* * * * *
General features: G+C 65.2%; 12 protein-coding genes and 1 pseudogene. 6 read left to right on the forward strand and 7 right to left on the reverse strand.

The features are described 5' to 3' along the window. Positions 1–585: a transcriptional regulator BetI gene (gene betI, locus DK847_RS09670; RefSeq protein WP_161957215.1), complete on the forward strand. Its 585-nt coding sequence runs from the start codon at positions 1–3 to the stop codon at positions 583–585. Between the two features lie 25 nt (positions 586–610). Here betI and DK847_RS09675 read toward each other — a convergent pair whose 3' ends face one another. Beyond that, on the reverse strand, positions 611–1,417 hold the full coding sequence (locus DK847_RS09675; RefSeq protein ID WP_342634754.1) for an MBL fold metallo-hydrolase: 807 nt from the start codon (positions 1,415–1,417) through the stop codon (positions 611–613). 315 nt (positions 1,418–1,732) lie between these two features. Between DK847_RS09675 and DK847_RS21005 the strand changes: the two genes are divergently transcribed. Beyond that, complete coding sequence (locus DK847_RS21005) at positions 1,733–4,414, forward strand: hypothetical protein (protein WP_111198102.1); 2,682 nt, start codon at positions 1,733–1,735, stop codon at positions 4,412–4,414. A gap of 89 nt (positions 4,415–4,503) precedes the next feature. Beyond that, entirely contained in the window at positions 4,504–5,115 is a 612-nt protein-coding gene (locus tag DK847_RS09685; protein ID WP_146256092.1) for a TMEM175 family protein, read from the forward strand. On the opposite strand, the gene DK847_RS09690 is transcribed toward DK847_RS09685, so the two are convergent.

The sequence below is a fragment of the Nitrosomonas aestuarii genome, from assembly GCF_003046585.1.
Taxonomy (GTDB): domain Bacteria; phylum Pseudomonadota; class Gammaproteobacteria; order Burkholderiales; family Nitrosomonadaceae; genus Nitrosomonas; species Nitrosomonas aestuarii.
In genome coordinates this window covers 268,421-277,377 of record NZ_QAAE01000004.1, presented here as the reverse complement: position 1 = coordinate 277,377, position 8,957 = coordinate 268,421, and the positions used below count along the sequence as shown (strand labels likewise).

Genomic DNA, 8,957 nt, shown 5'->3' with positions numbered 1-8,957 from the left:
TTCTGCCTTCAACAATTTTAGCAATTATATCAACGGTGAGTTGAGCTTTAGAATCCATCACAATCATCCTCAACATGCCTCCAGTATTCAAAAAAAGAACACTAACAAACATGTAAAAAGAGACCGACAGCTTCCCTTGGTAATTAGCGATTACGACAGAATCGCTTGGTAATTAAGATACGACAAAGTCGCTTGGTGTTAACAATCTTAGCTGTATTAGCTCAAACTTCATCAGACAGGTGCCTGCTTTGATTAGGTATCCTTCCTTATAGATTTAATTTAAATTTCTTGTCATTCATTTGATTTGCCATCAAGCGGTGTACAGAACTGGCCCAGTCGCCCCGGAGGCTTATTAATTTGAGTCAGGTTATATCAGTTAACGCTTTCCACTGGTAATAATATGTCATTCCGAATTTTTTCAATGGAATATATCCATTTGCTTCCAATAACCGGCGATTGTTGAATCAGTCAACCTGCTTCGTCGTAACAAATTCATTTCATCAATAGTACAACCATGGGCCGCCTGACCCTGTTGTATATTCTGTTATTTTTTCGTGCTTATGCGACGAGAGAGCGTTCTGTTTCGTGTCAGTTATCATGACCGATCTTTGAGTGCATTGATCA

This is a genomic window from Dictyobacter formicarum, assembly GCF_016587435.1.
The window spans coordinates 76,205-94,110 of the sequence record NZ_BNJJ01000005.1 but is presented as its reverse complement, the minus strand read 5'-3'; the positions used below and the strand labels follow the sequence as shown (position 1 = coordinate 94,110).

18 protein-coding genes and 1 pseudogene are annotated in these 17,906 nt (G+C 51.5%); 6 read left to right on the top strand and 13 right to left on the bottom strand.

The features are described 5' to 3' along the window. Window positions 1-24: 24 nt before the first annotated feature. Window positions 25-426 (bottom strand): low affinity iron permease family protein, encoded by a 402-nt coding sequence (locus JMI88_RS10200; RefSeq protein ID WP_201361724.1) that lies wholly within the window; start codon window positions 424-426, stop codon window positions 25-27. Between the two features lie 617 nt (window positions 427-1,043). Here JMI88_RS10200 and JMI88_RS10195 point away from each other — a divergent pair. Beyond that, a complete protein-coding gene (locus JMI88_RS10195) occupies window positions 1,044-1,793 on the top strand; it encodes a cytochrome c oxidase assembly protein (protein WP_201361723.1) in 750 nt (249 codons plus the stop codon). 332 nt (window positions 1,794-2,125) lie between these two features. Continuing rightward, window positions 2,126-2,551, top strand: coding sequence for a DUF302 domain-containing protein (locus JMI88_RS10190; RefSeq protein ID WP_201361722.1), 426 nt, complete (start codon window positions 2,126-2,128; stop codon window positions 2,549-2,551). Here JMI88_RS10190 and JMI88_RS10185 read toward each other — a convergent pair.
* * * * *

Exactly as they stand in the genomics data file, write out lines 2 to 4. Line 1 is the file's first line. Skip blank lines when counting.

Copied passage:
The features are described 5' to 3' along the window. Positions 1–585: a transcriptional regulator BetI gene (gene betI, locus DK847_RS09670; RefSeq protein WP_161957215.1), complete on the forward strand. Its 585-nt coding sequence runs from the start codon at positions 1–3 to the stop codon at positions 583–585. Between the two features lie 25 nt (positions 586–610). Here betI and DK847_RS09675 read toward each other — a convergent pair whose 3' ends face one another. Beyond that, on the reverse strand, positions 611–1,417 hold the full coding sequence (locus DK847_RS09675; RefSeq protein ID WP_342634754.1) for an MBL fold metallo-hydrolase: 807 nt from the start codon (positions 1,415–1,417) through the stop codon (positions 611–613). 315 nt (positions 1,418–1,732) lie between these two features. Between DK847_RS09675 and DK847_RS21005 the strand changes: the two genes are divergently transcribed. Beyond that, complete coding sequence (locus DK847_RS21005) at positions 1,733–4,414, forward strand: hypothetical protein (protein WP_111198102.1); 2,682 nt, start codon at positions 1,733–1,735, stop codon at positions 4,412–4,414. A gap of 89 nt (positions 4,415–4,503) precedes the next feature. Beyond that, entirely contained in the window at positions 4,504–5,115 is a 612-nt protein-coding gene (locus tag DK847_RS09685; protein ID WP_146256092.1) for a TMEM175 family protein, read from the forward strand. On the opposite strand, the gene DK847_RS09690 is transcribed toward DK847_RS09685, so the two are convergent.

The sequence below is a fragment of the Nitrosomonas aestuarii genome, from assembly GCF_003046585.1.
Taxonomy (GTDB): domain Bacteria; phylum Pseudomonadota; class Gammaproteobacteria; order Burkholderiales; family Nitrosomonadaceae; genus Nitrosomonas; species Nitrosomonas aestuarii.